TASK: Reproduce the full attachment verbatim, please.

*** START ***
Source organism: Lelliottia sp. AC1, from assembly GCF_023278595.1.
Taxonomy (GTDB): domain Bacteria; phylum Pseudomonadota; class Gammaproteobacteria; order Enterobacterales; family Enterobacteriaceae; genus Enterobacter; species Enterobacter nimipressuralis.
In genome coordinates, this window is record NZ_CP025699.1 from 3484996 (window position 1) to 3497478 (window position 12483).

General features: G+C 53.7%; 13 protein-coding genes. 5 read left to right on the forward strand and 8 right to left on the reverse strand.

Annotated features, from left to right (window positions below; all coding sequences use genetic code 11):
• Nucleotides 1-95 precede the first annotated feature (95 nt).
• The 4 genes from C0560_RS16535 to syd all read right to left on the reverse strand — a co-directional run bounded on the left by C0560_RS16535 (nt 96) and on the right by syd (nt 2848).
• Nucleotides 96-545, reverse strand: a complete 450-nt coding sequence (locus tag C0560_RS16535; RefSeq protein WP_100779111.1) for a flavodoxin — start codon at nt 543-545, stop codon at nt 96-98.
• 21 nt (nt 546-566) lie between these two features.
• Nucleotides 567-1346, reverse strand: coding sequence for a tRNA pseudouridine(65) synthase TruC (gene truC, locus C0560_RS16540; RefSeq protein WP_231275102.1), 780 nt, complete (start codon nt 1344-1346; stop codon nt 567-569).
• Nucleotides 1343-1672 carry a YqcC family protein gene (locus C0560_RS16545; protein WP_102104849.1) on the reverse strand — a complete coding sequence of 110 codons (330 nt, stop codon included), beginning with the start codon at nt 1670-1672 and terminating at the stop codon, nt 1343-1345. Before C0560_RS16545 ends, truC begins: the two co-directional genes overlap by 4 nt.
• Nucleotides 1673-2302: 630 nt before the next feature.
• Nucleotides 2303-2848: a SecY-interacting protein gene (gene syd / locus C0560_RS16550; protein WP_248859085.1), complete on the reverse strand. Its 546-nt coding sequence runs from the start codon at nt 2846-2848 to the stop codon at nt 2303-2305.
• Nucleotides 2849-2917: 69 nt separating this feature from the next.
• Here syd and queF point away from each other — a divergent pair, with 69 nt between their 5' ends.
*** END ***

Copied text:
Source organism: Lelliottia sp. AC1, from assembly GCF_023278595.1.
Taxonomy (GTDB): domain Bacteria; phylum Pseudomonadota; class Gammaproteobacteria; order Enterobacterales; family Enterobacteriaceae; genus Enterobacter; species Enterobacter nimipressuralis.
In genome coordinates, this window is record NZ_CP025699.1 from 3484996 (window position 1) to 3497478 (window position 12483).

General features: G+C 53.7%; 13 protein-coding genes. 5 read left to right on the forward strand and 8 right to left on the reverse strand.

Annotated features, from left to right (window positions below; all coding sequences use genetic code 11):
• Nucleotides 1-95 precede the first annotated feature (95 nt).
• The 4 genes from C0560_RS16535 to syd all read right to left on the reverse strand — a co-directional run bounded on the left by C0560_RS16535 (nt 96) and on the right by syd (nt 2848).
• Nucleotides 96-545, reverse strand: a complete 450-nt coding sequence (locus tag C0560_RS16535; RefSeq protein WP_100779111.1) for a flavodoxin — start codon at nt 543-545, stop codon at nt 96-98.
• 21 nt (nt 546-566) lie between these two features.
• Nucleotides 567-1346, reverse strand: coding sequence for a tRNA pseudouridine(65) synthase TruC (gene truC, locus C0560_RS16540; RefSeq protein WP_231275102.1), 780 nt, complete (start codon nt 1344-1346; stop codon nt 567-569).
• Nucleotides 1343-1672 carry a YqcC family protein gene (locus C0560_RS16545; protein WP_102104849.1) on the reverse strand — a complete coding sequence of 110 codons (330 nt, stop codon included), beginning with the start codon at nt 1670-1672 and terminating at the stop codon, nt 1343-1345. Before C0560_RS16545 ends, truC begins: the two co-directional genes overlap by 4 nt.
• Nucleotides 1673-2302: 630 nt before the next feature.
• Nucleotides 2303-2848: a SecY-interacting protein gene (gene syd / locus C0560_RS16550; protein WP_248859085.1), complete on the reverse strand. Its 546-nt coding sequence runs from the start codon at nt 2846-2848 to the stop codon at nt 2303-2305.
• Nucleotides 2849-2917: 69 nt separating this feature from the next.
• Here syd and queF point away from each other — a divergent pair, with 69 nt between their 5' ends.